The two hills of Zagreb
Archeological discoveries dating back to around 35,000 B.C. during the Stone Age have been discovered in the vicinity of present-day Zagreb, while later finds show evidence of the Illyrians’ arrival in this part of Europe. The Celts later moved in from the far north, presumably in the fourth century B.C.. They were succeeded by the Romans who built a large urban centre called Andautonia and whose remains have been preserved in the archeological park of Ščitarjevo. Zagreb as we know it today, which is to say its historical centre, dates back to the Middle Ages, and the settlements on two hills: secular Gradec, today known as the Upper Town; and ecclesiastical Kaptol. The first written record of Zagreb dates back to 1094 when the Hungarian king Ladislav established the Kaptol diocese on his way to the Adriatic Sea. The Zagreb Cathedral still dominates the skyline with its neo-Gothic style, while the Renaissance walls surrounding it are rare preserved examples of their kind in this part of Europe.
During the Mongol invasions of central Europe another historic event occurred here, and one that would greatly impact on Gradec, the other half of Zagreb’s core. In the mid-13th century the Tatars ravaged Hungary and their king Béla IV fled to Zagreb
where its citizens provided him with a refuge. In gratitude, in 1242 Béla gave Gradec a charter proclaiming it a free royal city. His generosity is symbolically reenacted every day by the blasting of the cannon at noon from the Lotrščak tower overlooking central Zagreb. In the Middle Ages bells were sounded to warn the citizens to return to the fort as the gates to the city were about to be closed and locked. The only gate preserved from the Middle Ages, Kamenita vrata, was burned down in the first half of the 18th century. Miraculously, the only thing saved in the fire was an icon of the Virgin Mary that still occupies its prime spot in the wall.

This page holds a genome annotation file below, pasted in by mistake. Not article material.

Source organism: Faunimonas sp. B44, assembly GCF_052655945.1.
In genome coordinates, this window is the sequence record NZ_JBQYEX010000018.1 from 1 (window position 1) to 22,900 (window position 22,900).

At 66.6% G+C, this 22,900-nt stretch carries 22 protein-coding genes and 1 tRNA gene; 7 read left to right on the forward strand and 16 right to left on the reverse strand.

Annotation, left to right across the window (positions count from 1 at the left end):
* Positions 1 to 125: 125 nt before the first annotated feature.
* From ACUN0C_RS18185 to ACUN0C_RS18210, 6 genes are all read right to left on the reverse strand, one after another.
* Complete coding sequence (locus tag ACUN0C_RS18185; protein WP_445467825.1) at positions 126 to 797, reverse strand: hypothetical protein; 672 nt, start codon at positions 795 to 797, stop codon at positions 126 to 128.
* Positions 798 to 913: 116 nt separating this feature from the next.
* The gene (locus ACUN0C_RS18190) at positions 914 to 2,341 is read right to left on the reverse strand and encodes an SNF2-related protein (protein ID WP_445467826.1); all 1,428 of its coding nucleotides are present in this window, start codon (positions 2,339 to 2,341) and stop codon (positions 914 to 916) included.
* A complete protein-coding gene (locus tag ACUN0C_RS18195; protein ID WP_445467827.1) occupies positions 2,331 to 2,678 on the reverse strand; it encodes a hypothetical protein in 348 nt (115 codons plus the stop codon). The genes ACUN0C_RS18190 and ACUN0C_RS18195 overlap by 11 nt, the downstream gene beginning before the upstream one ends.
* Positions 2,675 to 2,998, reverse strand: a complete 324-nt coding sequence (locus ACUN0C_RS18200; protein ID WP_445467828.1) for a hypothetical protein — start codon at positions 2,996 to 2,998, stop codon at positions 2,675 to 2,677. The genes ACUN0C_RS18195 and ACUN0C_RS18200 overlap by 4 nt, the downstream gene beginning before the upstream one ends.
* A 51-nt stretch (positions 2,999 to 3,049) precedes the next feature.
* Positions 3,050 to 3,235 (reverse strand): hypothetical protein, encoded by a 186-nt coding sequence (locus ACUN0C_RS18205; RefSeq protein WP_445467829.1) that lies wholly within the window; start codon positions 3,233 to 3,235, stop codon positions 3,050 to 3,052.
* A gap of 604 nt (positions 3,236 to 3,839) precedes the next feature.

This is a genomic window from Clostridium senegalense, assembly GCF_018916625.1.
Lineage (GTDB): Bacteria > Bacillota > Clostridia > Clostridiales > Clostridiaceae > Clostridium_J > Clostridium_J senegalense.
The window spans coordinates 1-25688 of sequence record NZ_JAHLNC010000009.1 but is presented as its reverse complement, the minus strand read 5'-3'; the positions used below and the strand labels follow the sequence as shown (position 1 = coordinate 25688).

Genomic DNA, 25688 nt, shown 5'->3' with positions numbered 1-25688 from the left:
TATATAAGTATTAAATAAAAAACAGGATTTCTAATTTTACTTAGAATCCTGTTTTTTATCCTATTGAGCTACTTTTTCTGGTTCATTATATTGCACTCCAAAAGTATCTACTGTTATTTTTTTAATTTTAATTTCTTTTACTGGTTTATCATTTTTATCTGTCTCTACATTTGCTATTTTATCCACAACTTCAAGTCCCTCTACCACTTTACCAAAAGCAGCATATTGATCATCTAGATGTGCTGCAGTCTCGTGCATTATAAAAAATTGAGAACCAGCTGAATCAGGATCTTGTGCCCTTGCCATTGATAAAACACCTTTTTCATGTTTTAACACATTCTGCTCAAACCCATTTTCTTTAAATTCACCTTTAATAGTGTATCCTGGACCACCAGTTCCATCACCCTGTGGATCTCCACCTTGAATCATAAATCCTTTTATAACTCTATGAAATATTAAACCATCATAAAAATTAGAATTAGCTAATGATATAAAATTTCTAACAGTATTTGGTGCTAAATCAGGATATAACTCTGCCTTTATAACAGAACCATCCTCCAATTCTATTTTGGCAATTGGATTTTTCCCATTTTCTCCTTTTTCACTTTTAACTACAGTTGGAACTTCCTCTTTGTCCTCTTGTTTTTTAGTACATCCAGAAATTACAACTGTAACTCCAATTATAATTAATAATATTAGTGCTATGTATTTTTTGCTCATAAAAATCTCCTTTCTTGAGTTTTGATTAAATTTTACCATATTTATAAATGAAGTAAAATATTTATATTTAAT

Our Lady of Kamenita Vrata is celebrated as the patron saint of Zagreb and her feast is on the 31st of May when a ceremonial procession is organised. The occasion is also used as the City of Zagreb Day. The two hills, adversaries in the Middle Ages, were separated by the Medveščak creek and its mills. The creek valley sat along the presentday street of Tkalčićeva and it still runs underneath it, out towards the river Sava. In time the threats of attack subsided and the city started to spread out around the valley. A trading centre below the two settlements evolved into what is now the main square of Ban Josip Jelačić. This is the heart of the city and a meeting point for all Zagreb citizens. There is also a legend of how the city was named. On a sunny day, a brave governor, exhausted and thirsty from battle, asked a girl named Manda to ladle (zagrabiti) him out some water from the spring. This became Manduševac and the city became Zagreb.